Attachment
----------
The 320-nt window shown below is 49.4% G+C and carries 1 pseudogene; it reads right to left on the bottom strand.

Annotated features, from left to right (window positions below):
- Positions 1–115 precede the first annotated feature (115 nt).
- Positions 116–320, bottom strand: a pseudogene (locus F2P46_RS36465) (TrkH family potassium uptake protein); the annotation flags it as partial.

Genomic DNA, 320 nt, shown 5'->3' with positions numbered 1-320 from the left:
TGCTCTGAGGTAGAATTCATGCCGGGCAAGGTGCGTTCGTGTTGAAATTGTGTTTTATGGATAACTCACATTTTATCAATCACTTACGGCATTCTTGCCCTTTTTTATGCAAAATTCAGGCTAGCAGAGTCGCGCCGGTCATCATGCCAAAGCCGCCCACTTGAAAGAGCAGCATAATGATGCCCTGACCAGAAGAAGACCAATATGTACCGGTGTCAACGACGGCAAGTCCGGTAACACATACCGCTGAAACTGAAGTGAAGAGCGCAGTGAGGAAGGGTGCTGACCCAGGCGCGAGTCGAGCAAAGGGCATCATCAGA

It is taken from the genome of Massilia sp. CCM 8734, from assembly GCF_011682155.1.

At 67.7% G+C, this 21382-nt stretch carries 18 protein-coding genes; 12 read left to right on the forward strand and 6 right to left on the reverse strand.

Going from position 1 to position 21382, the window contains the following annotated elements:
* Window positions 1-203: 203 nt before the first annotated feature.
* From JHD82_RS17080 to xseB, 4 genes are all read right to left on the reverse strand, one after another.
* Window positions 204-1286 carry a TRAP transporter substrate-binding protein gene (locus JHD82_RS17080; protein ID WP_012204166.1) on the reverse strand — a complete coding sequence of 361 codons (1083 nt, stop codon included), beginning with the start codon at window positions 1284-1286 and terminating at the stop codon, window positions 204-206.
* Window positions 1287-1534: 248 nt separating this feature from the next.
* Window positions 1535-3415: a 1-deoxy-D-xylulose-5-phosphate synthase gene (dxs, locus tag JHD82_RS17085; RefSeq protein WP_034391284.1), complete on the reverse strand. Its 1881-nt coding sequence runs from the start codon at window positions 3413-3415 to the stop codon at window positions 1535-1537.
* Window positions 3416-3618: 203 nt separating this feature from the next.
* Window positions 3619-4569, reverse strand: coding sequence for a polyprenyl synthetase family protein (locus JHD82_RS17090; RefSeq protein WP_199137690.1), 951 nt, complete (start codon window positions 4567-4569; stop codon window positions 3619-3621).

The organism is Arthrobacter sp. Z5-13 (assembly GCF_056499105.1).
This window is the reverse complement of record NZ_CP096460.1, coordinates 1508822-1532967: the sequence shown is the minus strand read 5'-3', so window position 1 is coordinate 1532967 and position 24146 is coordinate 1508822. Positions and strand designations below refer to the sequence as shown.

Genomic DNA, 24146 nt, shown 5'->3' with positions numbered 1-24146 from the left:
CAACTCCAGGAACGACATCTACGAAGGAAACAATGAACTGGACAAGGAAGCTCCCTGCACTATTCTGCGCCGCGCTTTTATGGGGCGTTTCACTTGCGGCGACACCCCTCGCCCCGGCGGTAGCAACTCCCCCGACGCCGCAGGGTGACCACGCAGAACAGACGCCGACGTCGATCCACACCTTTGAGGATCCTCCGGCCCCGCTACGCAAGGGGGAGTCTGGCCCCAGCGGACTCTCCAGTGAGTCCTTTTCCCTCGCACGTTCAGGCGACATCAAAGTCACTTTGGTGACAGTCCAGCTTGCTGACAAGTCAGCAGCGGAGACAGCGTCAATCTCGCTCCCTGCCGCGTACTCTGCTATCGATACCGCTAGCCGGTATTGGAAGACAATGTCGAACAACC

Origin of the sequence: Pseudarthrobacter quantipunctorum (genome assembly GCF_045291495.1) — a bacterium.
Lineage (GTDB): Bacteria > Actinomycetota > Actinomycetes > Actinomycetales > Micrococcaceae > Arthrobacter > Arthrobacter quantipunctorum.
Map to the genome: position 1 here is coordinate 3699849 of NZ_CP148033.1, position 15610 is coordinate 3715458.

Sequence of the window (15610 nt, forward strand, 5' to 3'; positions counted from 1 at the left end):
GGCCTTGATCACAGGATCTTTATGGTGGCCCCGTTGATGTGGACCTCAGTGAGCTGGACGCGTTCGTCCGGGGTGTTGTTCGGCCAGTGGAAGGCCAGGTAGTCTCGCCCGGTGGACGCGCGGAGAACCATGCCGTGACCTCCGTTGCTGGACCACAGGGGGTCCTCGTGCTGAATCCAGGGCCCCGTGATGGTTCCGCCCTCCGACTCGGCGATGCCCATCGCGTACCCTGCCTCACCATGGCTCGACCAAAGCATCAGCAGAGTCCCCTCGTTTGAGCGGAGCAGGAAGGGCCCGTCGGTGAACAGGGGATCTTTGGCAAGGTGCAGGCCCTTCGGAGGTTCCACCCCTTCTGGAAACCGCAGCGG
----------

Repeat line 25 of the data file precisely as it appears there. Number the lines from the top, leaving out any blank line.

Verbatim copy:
GGCCTTGATCACAGGATCTTTATGGTGGCCCCGTTGATGTGGACCTCAGTGAGCTGGACGCGTTCGTCCGGGGTGTTGTTCGGCCAGTGGAAGGCCAGGTAGTCTCGCCCGGTGGACGCGCGGAGAACCATGCCGTGACCTCCGTTGCTGGACCACAGGGGGTCCTCGTGCTGAATCCAGGGCCCCGTGATGGTTCCGCCCTCCGACTCGGCGATGCCCATCGCGTACCCTGCCTCACCATGGCTCGACCAAAGCATCAGCAGAGTCCCCTCGTTTGAGCGGAGCAGGAAGGGCCCGTCGGTGAACAGGGGATCTTTGGCAAGGTGCAGGCCCTTCGGAGGTTCCACCCCTTCTGGAAACCGCAGCGG